The Asterisk War Episode 6
by Theron Martin,
How would you rate episode 6 of
Asterisk War: The Academy City on the Water ?
Episode 6 features the lowest action quotient of any episode to date, and yet it is still a pretty solid one overall. That's because it takes a measured, smoothly-flowing approach to furthering its character and setting development and lays out the particulars of some of its new characters and plot thrusts.
The most welcome development is seeing that Julis is not entirely a slave to her role as the series' resident tsundere character. Oh, to be sure, she still is one – it would probably be too much to ask of the writing to entirely disassociate her from that after painstakingly setting her up as one in the opening episodes – but over the last couple of episodes she has proven to be more reasonable than most such characters. The surest sign of that comes early in this episode when she surprises the audience by revealing that, despite her insistence in the previous episode about Ayato not getting into meaningless fights where he might reveal his ability, she actually isn't upset with him for intervening against Kirin's uncle on Kirin's behalf; in fact, she would have been disappointed in him if he hadn't intervened, as she has no tolerance for the uncle's behavior, either. No, she's angry with him because he lost, as she was hoping that Ayato could beat one of the handful of people at the school who was still above her level. But she takes even that in stride and only comments that they now need to revise their strategy. A later scene involving her accidently ordering spicier curry than she intended puts her more back in true tsundere form, but she is at least showing some capability for growing beyond her role.
On other fronts additional interaction with Claudia about Kirin and with Kirin directly lead to some other interesting reveals. The purpose that the uncle had for pushing Kirin last episode is here suggested to be something rather ordinary: the uncle sees promoting her as his ticket up the corporate ladder in the megacorporation which oversees Asterisk. Kirin is aware of that and doesn't necessarily have a problem with it, as she feels that she is getting what she wants out of it, too (i.e., to help her father for as-yet-unspecified reasons), but Claudia offers that the uncle's approach is not likely to work because people do not rise to the top ranks of this megacorp without having their personal ambitions washed out of them through some kind of psychological conditioning; in other words, it's the traditional view on the “soulless corporation” made manifest. Frankly, that's scary, but Claudia also lets drop that she knows this because her mother is one such person. Doubtless this will come up again. This all does lead to Ayato agreeing to train with Kirin in a non-combative respect, since Kirin has, until this point, been training entirely on her own to also maintain Julis's strategy of not revealing her hand prematurely. The two ladies from Allekant from last episode have a special treat cooked up for them, though, in some velociraptor-like critters who turn to goo and then can reform when lethally damaged. Kirin does figure out how to fight them, but the battle (and the episode) ends with Ayato and Kirin both plummeting into a deep hole.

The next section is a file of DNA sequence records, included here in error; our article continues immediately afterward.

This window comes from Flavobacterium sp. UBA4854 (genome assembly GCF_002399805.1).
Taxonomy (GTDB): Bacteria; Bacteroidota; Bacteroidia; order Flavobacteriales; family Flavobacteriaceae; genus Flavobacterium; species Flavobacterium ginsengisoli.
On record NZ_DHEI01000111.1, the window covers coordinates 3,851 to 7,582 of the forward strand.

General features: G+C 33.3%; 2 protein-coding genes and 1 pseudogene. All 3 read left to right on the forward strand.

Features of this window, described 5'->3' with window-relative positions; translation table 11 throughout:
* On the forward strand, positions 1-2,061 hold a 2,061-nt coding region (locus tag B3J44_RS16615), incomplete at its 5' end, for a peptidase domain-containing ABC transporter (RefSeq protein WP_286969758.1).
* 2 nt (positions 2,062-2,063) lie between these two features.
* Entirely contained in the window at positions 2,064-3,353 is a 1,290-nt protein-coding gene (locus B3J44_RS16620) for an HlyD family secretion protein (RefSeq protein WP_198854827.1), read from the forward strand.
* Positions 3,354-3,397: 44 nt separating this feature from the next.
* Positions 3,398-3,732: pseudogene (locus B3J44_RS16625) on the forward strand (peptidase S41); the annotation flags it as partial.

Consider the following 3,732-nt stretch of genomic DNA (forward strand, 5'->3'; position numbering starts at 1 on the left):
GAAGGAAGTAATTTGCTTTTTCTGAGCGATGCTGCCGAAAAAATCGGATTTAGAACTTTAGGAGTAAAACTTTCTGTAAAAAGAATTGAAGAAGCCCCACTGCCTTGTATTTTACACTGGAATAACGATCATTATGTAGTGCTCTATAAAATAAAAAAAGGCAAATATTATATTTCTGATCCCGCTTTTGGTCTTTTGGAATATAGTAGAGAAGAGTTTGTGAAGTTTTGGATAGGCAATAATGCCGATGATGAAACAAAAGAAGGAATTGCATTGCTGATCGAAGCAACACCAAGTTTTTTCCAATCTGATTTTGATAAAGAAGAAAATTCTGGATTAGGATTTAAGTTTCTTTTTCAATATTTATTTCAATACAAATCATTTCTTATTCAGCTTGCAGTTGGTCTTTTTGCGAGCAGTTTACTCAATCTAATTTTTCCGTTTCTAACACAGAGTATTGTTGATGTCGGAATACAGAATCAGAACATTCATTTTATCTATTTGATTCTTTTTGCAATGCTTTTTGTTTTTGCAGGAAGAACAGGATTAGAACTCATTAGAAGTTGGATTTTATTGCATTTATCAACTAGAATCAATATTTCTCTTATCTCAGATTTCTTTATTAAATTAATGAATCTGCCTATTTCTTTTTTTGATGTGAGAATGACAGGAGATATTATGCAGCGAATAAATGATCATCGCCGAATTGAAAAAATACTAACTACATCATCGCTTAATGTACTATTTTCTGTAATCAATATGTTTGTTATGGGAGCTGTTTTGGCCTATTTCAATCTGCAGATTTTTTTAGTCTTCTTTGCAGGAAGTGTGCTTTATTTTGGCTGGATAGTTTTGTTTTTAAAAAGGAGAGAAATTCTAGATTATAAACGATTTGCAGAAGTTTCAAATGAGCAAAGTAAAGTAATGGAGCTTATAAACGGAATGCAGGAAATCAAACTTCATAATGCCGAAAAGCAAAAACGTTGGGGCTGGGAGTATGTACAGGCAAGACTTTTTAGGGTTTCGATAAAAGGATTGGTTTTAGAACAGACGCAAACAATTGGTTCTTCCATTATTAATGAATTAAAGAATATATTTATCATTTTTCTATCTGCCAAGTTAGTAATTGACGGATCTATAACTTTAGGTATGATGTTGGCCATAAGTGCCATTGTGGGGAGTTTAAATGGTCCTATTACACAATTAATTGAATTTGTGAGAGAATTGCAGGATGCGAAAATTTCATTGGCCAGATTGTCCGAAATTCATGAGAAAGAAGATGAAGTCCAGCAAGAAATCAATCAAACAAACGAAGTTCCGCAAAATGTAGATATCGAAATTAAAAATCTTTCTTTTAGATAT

Compared to everything else which plays out (including a short scene where Ayato formally tells Saya that Julis is going to be his Feste partner), the fight at the end is actually the weakest aspect; it seems a little too relaxed for as tense a situation as it should be. The camera also ogles Kirin's chest a little too much, but less objectionable on the fan service front is Claudia flaunting her gorgeous curves in a sexy bikini, one cut in such a way that it is fairly obvious that she shaves “down there.” Given what she showed of her combat form back in episode 4, the revelation the she is the school's #2-ranked combatant is hardly a surprise.
While it still is not doing anything stellar, The Asterisk War is nonetheless chugging along satisfying well at its halfway point for a series of its type. It has enough character development and plot threads in play to sustain it for now.
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